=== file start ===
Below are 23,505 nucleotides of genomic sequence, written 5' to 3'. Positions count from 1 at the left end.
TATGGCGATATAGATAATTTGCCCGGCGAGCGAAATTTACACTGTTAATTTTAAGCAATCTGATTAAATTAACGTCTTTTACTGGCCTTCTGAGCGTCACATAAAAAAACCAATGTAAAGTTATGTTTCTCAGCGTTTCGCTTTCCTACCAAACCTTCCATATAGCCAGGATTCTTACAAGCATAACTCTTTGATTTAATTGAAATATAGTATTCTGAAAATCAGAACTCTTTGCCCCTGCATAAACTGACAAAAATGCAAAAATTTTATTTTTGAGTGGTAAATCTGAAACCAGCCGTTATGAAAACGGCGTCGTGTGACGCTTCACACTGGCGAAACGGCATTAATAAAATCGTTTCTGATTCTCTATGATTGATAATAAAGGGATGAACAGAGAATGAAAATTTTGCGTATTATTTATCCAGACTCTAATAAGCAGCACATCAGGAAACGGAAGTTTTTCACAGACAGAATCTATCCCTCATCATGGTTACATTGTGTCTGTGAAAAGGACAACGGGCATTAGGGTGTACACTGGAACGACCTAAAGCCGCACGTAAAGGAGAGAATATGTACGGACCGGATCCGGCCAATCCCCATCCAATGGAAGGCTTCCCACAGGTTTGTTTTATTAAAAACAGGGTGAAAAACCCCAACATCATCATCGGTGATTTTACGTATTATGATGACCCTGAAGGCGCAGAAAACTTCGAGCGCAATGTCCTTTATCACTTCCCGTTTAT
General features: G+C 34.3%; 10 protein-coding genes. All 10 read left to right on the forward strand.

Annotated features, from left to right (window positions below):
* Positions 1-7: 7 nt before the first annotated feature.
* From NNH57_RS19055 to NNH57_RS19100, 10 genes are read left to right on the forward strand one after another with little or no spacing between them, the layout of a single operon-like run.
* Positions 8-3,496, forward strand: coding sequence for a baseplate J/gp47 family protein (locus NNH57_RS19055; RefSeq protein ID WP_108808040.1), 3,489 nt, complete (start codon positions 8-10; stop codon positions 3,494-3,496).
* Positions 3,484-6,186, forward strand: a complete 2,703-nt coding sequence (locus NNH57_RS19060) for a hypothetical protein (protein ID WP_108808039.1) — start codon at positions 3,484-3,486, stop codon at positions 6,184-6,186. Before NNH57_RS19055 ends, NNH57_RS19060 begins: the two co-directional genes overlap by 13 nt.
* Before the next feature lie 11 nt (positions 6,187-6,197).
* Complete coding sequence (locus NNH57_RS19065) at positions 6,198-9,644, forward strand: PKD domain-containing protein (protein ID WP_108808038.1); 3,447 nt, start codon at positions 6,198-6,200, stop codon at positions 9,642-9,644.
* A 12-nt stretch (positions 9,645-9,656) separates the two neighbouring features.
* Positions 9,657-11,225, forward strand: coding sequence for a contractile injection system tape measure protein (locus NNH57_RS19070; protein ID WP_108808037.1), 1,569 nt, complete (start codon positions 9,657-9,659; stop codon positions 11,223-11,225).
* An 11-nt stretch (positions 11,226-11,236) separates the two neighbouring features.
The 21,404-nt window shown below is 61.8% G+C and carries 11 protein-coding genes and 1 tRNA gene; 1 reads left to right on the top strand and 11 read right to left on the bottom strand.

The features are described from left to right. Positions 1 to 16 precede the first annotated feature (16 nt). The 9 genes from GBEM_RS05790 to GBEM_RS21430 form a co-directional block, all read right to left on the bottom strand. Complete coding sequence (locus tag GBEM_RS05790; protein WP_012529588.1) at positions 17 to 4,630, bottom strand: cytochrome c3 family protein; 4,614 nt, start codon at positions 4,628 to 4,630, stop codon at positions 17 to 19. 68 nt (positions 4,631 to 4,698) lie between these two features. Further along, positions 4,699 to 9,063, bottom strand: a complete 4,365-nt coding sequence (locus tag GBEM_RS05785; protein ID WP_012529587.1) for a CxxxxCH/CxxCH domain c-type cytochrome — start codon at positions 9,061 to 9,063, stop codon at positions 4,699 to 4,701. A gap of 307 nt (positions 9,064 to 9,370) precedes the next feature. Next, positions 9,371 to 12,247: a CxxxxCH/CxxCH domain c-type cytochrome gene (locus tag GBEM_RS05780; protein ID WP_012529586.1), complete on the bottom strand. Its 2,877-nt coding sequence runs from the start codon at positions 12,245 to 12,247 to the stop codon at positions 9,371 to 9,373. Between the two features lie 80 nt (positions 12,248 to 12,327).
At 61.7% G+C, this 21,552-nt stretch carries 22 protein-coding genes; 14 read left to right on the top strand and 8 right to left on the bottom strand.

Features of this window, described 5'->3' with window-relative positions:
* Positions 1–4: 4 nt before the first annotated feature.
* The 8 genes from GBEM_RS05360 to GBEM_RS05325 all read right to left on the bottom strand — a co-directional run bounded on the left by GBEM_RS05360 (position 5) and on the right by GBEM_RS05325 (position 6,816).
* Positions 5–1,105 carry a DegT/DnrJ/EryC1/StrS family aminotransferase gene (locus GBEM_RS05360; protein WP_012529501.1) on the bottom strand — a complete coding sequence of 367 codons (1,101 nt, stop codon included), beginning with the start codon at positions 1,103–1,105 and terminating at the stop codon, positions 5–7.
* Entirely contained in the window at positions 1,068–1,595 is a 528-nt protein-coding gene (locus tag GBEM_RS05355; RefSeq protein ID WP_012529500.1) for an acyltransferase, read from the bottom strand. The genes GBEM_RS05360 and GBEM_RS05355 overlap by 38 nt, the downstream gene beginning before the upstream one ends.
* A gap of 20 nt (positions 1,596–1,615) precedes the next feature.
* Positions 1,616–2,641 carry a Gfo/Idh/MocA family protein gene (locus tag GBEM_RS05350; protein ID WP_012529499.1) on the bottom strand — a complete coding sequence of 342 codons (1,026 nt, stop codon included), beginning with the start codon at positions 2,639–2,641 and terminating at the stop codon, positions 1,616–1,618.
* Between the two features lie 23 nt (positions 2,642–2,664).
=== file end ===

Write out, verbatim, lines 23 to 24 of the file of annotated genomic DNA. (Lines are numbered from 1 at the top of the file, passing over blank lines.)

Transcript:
* Positions 1,616–2,641 carry a Gfo/Idh/MocA family protein gene (locus tag GBEM_RS05350; protein ID WP_012529499.1) on the bottom strand — a complete coding sequence of 342 codons (1,026 nt, stop codon included), beginning with the start codon at positions 2,639–2,641 and terminating at the stop codon, positions 1,616–1,618.
* Between the two features lie 23 nt (positions 2,642–2,664).